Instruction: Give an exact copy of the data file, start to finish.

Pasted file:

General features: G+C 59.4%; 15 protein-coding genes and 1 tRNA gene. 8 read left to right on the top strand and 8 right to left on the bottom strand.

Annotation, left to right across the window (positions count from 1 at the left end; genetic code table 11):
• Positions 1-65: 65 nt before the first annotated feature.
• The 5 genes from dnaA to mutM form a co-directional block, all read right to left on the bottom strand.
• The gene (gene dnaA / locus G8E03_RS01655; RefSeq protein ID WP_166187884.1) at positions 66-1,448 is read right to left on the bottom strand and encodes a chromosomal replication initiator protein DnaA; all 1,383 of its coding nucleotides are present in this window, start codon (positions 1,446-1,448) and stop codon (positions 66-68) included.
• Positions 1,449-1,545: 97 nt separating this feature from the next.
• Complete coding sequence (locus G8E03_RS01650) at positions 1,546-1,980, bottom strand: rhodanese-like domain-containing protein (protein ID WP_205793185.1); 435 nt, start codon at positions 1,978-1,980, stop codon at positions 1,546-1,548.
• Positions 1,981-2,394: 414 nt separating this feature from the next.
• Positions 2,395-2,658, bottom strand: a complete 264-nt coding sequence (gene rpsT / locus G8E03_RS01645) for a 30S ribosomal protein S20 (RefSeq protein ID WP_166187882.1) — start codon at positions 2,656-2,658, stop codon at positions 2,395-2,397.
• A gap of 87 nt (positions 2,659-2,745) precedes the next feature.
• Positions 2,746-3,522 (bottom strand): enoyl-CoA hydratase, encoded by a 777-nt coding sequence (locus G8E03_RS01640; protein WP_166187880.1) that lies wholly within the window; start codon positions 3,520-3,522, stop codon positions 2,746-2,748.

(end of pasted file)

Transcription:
General features: G+C 59.4%; 15 protein-coding genes and 1 tRNA gene. 8 read left to right on the top strand and 8 right to left on the bottom strand.

Annotation, left to right across the window (positions count from 1 at the left end; genetic code table 11):
• Positions 1-65: 65 nt before the first annotated feature.
• The 5 genes from dnaA to mutM form a co-directional block, all read right to left on the bottom strand.
• The gene (gene dnaA / locus G8E03_RS01655; RefSeq protein ID WP_166187884.1) at positions 66-1,448 is read right to left on the bottom strand and encodes a chromosomal replication initiator protein DnaA; all 1,383 of its coding nucleotides are present in this window, start codon (positions 1,446-1,448) and stop codon (positions 66-68) included.
• Positions 1,449-1,545: 97 nt separating this feature from the next.
• Complete coding sequence (locus G8E03_RS01650) at positions 1,546-1,980, bottom strand: rhodanese-like domain-containing protein (protein ID WP_205793185.1); 435 nt, start codon at positions 1,978-1,980, stop codon at positions 1,546-1,548.
• Positions 1,981-2,394: 414 nt separating this feature from the next.
• Positions 2,395-2,658, bottom strand: a complete 264-nt coding sequence (gene rpsT / locus G8E03_RS01645) for a 30S ribosomal protein S20 (RefSeq protein ID WP_166187882.1) — start codon at positions 2,656-2,658, stop codon at positions 2,395-2,397.
• A gap of 87 nt (positions 2,659-2,745) precedes the next feature.
• Positions 2,746-3,522 (bottom strand): enoyl-CoA hydratase, encoded by a 777-nt coding sequence (locus G8E03_RS01640; protein WP_166187880.1) that lies wholly within the window; start codon positions 3,520-3,522, stop codon positions 2,746-2,748.